Dr. Joseph Baptiste, a retired U.S. Army colonel who ran a leading Haitian diaspora organization in the United States, has been indicted on charges of bribing senior Haitian government officials to win support for an $84 million port project in Haiti’s Môle-Saint-Nicolas region.
Baptiste, 64, was charged with one count of conspiracy to violate the Foreign Corrupt Practices Act and the Travel Act; one count of violating the Travel Act and one count of conspiracy to commit money laundering in the indictment, which was filed in Massachusetts.
He is accused of traveling from his home in Fulton, Maryland, to Boston and Haiti to carry out his bribery scheme as well as using his non-profit — which is supposed to help Haiti’s impoverished masses — to direct $50,000 in bribe payments.
“My position is he’s innocent and now the government has an obligation to give us the evidence,” said Baptiste’s lawyer, Donald LaRoche. “They have yet to turn over any evidence to show what they are alleging, so it’s simply allegations.”
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LaRoche said Baptiste could be arraigned next week in Boston and at that time will enter a plea of not guilty.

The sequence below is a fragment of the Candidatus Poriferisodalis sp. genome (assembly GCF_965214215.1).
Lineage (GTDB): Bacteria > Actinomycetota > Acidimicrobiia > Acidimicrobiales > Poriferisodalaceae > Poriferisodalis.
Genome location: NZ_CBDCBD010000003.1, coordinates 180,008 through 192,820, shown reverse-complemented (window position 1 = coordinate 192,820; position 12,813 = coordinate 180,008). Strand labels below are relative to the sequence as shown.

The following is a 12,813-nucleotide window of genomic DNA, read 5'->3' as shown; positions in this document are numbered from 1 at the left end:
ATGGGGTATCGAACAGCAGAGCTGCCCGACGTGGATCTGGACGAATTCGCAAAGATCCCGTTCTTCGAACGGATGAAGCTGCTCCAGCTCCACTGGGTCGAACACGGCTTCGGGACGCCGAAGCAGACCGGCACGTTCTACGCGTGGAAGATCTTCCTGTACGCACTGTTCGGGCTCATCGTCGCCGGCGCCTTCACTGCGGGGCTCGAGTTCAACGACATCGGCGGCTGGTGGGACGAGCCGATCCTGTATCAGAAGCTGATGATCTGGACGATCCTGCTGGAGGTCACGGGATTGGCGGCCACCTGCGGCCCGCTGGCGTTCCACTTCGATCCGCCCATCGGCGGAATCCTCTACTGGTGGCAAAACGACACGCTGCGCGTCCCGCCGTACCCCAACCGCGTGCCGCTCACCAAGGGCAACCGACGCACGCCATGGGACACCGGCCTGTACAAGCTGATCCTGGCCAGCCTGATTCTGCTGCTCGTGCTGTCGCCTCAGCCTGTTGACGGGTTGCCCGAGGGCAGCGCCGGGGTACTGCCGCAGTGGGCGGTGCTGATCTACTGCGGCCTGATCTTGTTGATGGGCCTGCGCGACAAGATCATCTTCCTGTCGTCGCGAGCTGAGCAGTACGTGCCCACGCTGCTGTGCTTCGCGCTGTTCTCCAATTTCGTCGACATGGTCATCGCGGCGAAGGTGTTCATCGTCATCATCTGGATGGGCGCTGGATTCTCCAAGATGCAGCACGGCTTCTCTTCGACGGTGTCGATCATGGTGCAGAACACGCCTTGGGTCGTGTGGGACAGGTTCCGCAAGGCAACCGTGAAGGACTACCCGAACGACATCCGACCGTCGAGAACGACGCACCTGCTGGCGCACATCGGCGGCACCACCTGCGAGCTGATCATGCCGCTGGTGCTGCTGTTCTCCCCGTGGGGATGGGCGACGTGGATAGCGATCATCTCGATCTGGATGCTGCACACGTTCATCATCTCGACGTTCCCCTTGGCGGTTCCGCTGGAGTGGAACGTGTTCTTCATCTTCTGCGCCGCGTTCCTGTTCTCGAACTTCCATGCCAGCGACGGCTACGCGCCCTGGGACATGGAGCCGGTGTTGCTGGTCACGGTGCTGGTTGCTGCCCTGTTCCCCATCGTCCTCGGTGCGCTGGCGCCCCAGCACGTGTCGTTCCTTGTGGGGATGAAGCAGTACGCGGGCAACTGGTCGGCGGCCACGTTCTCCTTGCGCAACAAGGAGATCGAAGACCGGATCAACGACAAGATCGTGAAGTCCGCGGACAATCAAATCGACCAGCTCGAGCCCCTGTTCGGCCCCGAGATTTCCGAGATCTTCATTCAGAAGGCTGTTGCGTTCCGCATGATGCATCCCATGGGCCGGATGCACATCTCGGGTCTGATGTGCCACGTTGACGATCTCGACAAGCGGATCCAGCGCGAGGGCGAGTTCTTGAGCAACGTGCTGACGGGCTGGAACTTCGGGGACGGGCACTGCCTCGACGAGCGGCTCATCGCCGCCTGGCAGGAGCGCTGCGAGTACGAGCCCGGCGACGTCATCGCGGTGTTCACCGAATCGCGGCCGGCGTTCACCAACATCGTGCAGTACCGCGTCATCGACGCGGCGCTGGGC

According to the indictment, Baptiste told undercover FBI agents posing as investors in the port project that he needed to funnel bribes to Haitian officials to secure the port project, which included a cement factory. In a recorded conversation in a Boston-area hotel suite in November 2015, he “confirmed that bribes totaling approximately 5 percent of the cost of the factory would need to be paid” to the officials. He also told one of the agents “that he would conceal and facilitate the bribe payments by using [his] non-profit as a conduit for the bribe payments.”
Baptiste later provided two letters that he “personally signed,” each of which falsely described two separate $25,000 payments as being charitable, tax deductible donations.
It’s alleged that Baptiste ultimately used the money for personal purposes and intended to seek additional bribes from the undercover agents for future payments to Haitian government officials. The Haitian government officials are not named in the indictment but one of them is described as an elected Haitian government official. The others are described as aides and a lawyer. Baptiste’s co-conspirator also isn’t named.
Baptiste is the chair and founder of the nonprofit, National Organization for the Advancement of Haitians, and garnered a reputation as a highly sought-after member of the Haitian-American community. A dentist, he also informally advised the U.S. State Department on matters concerning Haiti, and regularly hosted Haitian dignitaries — and Democrats running for U.S. office — at his home.
The charges against him first came to light in late August, when his arrest was announced by U.S. authorities. He had supposedly cut a plea deal at the end of December 2015 but backed out of it, according to authorities.
This story has been updated to include the comments of Baptiste’s lawyer Donald LaRoche.